Last night Linda and I saw “Slumdog Millionaire.” And I was transported back to India. It’s an amazing story of a young boy who endures much loss and abandonment and suffering in the pursuit of love and loyalty and hope. In the end, the captives are set free and, unforgettably, dance. This movie is brilliant, beautiful, captivating.

As I stood up in the theatre to leave a woman behind me said “You can be certain that I am never going to visit that country.” I know how she feels. Who would ever want to leave all that we have and pitch their tent among the poor? In all my life I’ve only heard of one person who has done that in such a way that the slumdogs get set free.

Slumdog Millionaire

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(Mumbai)
When I landed in Mumbai I remember stepping out of the airport in the middle of the night looking for the bus that would take me 3 miles to another part of the airport for my connecting flight to Hyderabad. I was traveling alone, and was met by beggars standing in the dark. I felt vulnerable and, I confess, afraid.
In Hyderabad when I exited the airport I was greeted by a boy who was, I think, about 12 years old. He held out his hand, asking for money. I remember his teeth. They were brown and rotting. A 12-year-old boy, losing his teeth. The image stays with me.

I spent 10 days on the Deccan Plateau in central India, with the city of Kurnool being home base. Kurnool has a half-million people and no sewage system. I saw people urinating and defecating on the streets. The whole place smelled like a giant cat-litter box.

I traveled throughout the region speaking and teaching about God and Jesus. I was in villages that had no electricity and, I was told, had never seen a white man in person before. I can believe that, since the people in these villages don’t get to travel like I do. Some of them are as poor as a person can be.

In one village my Indian host told me “The government does not care about these people.” It sure looked that way to me. The caste system, though formally discredited by the Indian government, is alive and well. I think “caste system” is in our genes. We all hierarchize and rank-order people in terms of honor and shame, worth and worthlessness, value and expendability. I spoke to this issue in the villages I visited. Galatians 3:28 was the verse I proclaimed: “There is neither Jew nor Greek, slave nor free, male nor female, for you are all one in Christ Jesus.” This concept is so caste-breaking that I could see the people wondering if it could be true. Jesus descended to the bottom of the caste system and became an expendable. I told the people that they were loved by God and that, in Jesus, God has come to them. Everyone responded to this message of hope. But then that’s part of India, too. It’s hard to separate out the real thing from India’s hyper-spirituality.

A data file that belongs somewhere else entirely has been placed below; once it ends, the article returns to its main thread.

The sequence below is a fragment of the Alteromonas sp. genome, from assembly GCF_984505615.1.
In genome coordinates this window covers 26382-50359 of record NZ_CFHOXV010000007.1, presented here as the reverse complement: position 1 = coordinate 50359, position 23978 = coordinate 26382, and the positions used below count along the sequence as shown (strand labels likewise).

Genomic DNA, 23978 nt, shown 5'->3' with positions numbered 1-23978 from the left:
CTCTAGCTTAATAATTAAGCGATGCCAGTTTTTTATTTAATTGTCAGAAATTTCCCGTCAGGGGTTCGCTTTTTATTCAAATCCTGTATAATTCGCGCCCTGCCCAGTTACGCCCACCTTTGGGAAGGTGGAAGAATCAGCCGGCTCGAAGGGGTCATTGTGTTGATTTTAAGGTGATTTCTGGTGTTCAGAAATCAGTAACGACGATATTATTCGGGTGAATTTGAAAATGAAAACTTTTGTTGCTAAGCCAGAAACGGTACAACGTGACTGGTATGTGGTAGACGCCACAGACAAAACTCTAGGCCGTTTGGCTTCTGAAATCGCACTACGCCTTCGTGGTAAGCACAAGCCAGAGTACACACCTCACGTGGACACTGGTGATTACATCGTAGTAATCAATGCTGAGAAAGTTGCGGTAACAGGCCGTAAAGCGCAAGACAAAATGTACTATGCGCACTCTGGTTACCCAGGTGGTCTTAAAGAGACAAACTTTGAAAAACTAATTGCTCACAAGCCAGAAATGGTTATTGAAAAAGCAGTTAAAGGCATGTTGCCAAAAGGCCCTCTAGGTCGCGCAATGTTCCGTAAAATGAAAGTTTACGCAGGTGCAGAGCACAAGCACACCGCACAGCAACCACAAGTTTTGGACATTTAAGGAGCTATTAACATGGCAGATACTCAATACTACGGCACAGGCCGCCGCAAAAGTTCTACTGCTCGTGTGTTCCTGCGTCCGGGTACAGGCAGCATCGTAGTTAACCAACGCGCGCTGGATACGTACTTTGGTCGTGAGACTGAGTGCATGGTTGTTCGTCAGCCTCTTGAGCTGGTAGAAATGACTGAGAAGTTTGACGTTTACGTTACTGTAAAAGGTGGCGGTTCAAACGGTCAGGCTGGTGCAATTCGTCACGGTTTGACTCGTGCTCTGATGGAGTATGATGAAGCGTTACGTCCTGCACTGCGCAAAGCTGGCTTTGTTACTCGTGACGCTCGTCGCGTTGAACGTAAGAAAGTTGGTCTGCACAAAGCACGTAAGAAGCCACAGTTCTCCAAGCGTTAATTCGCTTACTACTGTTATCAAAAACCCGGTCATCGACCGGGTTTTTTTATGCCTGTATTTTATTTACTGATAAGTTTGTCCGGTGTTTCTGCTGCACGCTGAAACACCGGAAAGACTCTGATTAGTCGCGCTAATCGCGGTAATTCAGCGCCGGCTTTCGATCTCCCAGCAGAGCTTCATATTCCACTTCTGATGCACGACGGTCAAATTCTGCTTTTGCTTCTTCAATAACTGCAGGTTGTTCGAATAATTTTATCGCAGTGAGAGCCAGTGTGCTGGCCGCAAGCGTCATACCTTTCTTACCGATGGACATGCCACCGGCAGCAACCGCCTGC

On my way out of India I spent one night in Mumbai, hosted by a Christian leader whose name I have now forgotten. When you fly into Mumbai you see a huge slum, a shantytown, directly adjacent to the airport runways. I was told by someone on the plane that this one slum held 10,000 people. 60% of Mumbai’s twelve million people live in slums. I saw the poor everywhere as I rode through the streets of this city.

Last night Linda and I saw “Slumdog Millionaire.” And I was transported back to India. It’s an amazing story of a young boy who endures much loss and abandonment and suffering in the pursuit of love and loyalty and hope. In the end, the captives are set free and, unforgettably, dance. This movie is brilliant, beautiful, captivating.

As I stood up in the theatre to leave a woman behind me said “You can be certain that I am never going to visit that country.” I know how she feels. Who would ever want to leave all that we have and pitch their tent among the poor? In all my life I’ve only heard of one person who has done that in such a way that the slumdogs get set free.